Although younger babies can interact with age-appropriate toys, such as shaking a rattle, it's not until after 6 months that babies actually start playing with toys in the more conventional sense of the word, for example, throwing blocks, rolling a ball, or cuddling with a teddy bear. By then, your baby will begin to grab the toys that interest him at his fingertips. They'll start playing with toys on their own, and guess what they do? They put them in their mouths. For the first two months of life, the baby does not need or want toys.
Most babies don't even discover their own hands until around two months of age. Now you'll see your baby's personality emerge. In the first or second month of life, newborns rely on other people to initiate the interaction. But by the end of the third month, your baby will attract her with facial expressions, vocalizations and gestures.
For now, you are mainly the one who “plays with toys with the goal of providing sounds and images that facilitate learning and comfort for your baby. The types of toys your baby is likely to enjoy playing with at this stage will be those that you can easily see or those that make noise. Babies play with toys when they are happy, so make sure they have taken a nap and are well fed. According to Rosenberg, they won't start playing favorites with toys until around 5 to 7 months of age, when they start to develop attachments and enter the object's permanence stage, the concept of understanding that if a toy is out of sight, that doesn't mean it's gone forever.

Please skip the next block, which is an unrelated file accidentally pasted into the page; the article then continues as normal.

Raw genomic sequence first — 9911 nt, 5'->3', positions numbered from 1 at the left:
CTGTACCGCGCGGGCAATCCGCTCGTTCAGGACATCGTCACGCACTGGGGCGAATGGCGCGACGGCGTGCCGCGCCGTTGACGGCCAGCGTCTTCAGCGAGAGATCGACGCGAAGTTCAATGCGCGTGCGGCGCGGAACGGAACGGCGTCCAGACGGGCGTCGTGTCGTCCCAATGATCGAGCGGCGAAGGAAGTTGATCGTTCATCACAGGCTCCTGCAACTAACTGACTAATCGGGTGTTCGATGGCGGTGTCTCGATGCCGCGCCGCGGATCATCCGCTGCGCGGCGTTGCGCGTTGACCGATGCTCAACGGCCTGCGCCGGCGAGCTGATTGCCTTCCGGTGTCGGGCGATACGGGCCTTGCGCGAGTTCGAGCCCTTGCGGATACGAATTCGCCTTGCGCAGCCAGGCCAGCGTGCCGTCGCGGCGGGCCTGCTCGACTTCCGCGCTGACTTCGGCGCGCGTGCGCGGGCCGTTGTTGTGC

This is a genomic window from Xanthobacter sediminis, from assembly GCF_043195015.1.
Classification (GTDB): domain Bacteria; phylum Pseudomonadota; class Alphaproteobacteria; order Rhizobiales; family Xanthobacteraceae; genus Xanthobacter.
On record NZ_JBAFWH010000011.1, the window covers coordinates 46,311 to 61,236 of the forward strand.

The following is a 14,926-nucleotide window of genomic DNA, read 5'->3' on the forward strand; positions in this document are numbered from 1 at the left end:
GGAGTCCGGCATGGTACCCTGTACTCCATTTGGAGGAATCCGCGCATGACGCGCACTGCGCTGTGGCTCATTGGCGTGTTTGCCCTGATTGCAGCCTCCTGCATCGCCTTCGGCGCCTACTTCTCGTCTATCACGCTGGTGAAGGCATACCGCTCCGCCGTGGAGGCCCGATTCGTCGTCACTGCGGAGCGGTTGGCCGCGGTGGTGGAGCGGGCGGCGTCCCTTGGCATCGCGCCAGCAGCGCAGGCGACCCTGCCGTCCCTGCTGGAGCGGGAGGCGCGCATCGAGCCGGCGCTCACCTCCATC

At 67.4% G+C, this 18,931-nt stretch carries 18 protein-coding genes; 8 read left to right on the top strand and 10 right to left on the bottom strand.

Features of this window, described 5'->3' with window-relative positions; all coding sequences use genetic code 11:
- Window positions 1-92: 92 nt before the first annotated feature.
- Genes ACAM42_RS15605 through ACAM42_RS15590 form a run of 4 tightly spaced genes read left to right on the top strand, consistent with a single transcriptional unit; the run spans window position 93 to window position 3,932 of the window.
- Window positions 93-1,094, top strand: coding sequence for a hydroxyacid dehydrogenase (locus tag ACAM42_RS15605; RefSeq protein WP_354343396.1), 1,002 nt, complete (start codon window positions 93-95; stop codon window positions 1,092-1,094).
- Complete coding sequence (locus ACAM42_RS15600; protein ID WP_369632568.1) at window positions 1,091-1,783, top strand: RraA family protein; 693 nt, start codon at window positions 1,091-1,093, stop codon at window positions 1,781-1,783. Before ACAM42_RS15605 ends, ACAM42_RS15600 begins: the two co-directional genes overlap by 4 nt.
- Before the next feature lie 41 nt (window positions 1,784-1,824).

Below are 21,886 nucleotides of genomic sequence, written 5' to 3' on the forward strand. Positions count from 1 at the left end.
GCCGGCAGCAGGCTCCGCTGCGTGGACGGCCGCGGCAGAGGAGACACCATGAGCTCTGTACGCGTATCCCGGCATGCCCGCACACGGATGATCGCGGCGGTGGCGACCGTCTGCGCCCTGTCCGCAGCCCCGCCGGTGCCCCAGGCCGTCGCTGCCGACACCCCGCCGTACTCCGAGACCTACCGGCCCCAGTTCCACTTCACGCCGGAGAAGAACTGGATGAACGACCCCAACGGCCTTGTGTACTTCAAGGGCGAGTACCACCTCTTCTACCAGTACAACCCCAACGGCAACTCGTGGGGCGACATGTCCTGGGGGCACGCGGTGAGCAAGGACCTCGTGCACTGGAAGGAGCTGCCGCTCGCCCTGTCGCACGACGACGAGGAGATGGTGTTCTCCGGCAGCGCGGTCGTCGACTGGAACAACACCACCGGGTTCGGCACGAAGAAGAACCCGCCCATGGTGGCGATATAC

In fact, babies must play with their toys every day to learn to fully interact with the world around them. Rosenberg says that for babies 0-3 months old, you should focus on super-simple toys that make noise or play music so they can start tracking sounds. At five inches in diameter, this ball is perfect for babies three months and older to practice their fine and gross motor skills while grasping and rolling, and can be easily tucked into the car or diaper bag as a travel toy. At this point, toys come more into play, but you can also help your baby by placing his favorite items close enough for him to grab.
Mia Rosenberg, a psychotherapist and owner of Upsider Therapy, tells Romper that babies will likely begin to show interest in toys within the first few months of their lives. Babies also begin to explore their surroundings with their hands, reaching out, tapping and grabbing their favorite toy. From 6 to 9 months, you'll want toys that make sounds and have textures, but they should also be safe, as babies are likely to put them in their mouths. For babies between two and six months old, toys that can be grasped will help them develop gross motor skills.